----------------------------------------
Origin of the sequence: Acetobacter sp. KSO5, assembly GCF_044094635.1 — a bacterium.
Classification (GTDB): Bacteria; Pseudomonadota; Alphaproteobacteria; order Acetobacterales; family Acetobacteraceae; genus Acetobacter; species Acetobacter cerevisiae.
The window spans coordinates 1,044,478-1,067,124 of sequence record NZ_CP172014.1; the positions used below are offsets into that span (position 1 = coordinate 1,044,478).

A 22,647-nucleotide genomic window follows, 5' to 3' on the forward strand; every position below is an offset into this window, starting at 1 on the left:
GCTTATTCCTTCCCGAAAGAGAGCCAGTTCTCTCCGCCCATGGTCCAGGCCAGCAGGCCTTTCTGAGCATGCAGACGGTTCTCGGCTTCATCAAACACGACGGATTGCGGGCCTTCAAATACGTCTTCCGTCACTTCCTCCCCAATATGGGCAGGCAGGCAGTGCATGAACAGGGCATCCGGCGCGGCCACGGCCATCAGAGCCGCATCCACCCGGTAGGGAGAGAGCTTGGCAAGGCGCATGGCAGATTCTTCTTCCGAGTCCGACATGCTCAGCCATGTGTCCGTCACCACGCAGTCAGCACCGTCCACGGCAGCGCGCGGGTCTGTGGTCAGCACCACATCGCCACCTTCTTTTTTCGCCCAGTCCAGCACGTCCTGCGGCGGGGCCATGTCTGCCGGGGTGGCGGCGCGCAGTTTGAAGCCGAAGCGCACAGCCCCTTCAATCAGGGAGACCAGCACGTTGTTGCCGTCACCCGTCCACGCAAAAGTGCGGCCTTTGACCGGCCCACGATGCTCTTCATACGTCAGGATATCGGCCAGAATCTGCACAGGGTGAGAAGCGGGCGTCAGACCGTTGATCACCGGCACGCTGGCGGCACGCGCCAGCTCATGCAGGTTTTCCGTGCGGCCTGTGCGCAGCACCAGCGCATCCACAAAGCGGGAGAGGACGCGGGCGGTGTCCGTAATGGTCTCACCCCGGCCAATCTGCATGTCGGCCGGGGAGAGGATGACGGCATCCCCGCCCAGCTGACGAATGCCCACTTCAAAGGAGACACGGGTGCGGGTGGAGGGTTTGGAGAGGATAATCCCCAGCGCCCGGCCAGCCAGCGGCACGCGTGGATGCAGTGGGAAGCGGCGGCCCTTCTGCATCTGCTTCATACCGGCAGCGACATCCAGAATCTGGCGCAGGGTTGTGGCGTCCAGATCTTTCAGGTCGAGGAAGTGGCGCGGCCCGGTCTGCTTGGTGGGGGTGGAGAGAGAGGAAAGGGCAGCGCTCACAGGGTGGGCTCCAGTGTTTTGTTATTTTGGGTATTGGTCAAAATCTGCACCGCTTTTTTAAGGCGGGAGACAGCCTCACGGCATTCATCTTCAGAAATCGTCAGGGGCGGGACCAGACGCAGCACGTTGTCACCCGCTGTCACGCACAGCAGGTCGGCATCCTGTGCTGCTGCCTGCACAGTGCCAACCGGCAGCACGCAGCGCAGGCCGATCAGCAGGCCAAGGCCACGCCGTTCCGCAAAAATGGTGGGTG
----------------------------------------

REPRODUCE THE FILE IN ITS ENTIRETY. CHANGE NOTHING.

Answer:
Origin of the sequence: Acetobacter sp. KSO5, assembly GCF_044094635.1 — a bacterium.
Classification (GTDB): Bacteria; Pseudomonadota; Alphaproteobacteria; order Acetobacterales; family Acetobacteraceae; genus Acetobacter; species Acetobacter cerevisiae.
The window spans coordinates 1,044,478-1,067,124 of sequence record NZ_CP172014.1; the positions used below are offsets into that span (position 1 = coordinate 1,044,478).

A 22,647-nucleotide genomic window follows, 5' to 3' on the forward strand; every position below is an offset into this window, starting at 1 on the left:
GCTTATTCCTTCCCGAAAGAGAGCCAGTTCTCTCCGCCCATGGTCCAGGCCAGCAGGCCTTTCTGAGCATGCAGACGGTTCTCGGCTTCATCAAACACGACGGATTGCGGGCCTTCAAATACGTCTTCCGTCACTTCCTCCCCAATATGGGCAGGCAGGCAGTGCATGAACAGGGCATCCGGCGCGGCCACGGCCATCAGAGCCGCATCCACCCGGTAGGGAGAGAGCTTGGCAAGGCGCATGGCAGATTCTTCTTCCGAGTCCGACATGCTCAGCCATGTGTCCGTCACCACGCAGTCAGCACCGTCCACGGCAGCGCGCGGGTCTGTGGTCAGCACCACATCGCCACCTTCTTTTTTCGCCCAGTCCAGCACGTCCTGCGGCGGGGCCATGTCTGCCGGGGTGGCGGCGCGCAGTTTGAAGCCGAAGCGCACAGCCCCTTCAATCAGGGAGACCAGCACGTTGTTGCCGTCACCCGTCCACGCAAAAGTGCGGCCTTTGACCGGCCCACGATGCTCTTCATACGTCAGGATATCGGCCAGAATCTGCACAGGGTGAGAAGCGGGCGTCAGACCGTTGATCACCGGCACGCTGGCGGCACGCGCCAGCTCATGCAGGTTTTCCGTGCGGCCTGTGCGCAGCACCAGCGCATCCACAAAGCGGGAGAGGACGCGGGCGGTGTCCGTAATGGTCTCACCCCGGCCAATCTGCATGTCGGCCGGGGAGAGGATGACGGCATCCCCGCCCAGCTGACGAATGCCCACTTCAAAGGAGACACGGGTGCGGGTGGAGGGTTTGGAGAGGATAATCCCCAGCGCCCGGCCAGCCAGCGGCACGCGTGGATGCAGTGGGAAGCGGCGGCCCTTCTGCATCTGCTTCATACCGGCAGCGACATCCAGAATCTGGCGCAGGGTTGTGGCGTCCAGATCTTTCAGGTCGAGGAAGTGGCGCGGCCCGGTCTGCTTGGTGGGGGTGGAGAGAGAGGAAAGGGCAGCGCTCACAGGGTGGGCTCCAGTGTTTTGTTATTTTGGGTATTGGTCAAAATCTGCACCGCTTTTTTAAGGCGGGAGACAGCCTCACGGCATTCATCTTCAGAAATCGTCAGGGGCGGGACCAGACGCAGCACGTTGTCACCCGCTGTCACGCACAGCAGGTCGGCATCCTGTGCTGCTGCCTGCACAGTGCCAACCGGCAGCACGCAGCGCAGGCCGATCAGCAGGCCAAGGCCACGCCGTTCCGCAAAAATGGTGGGTG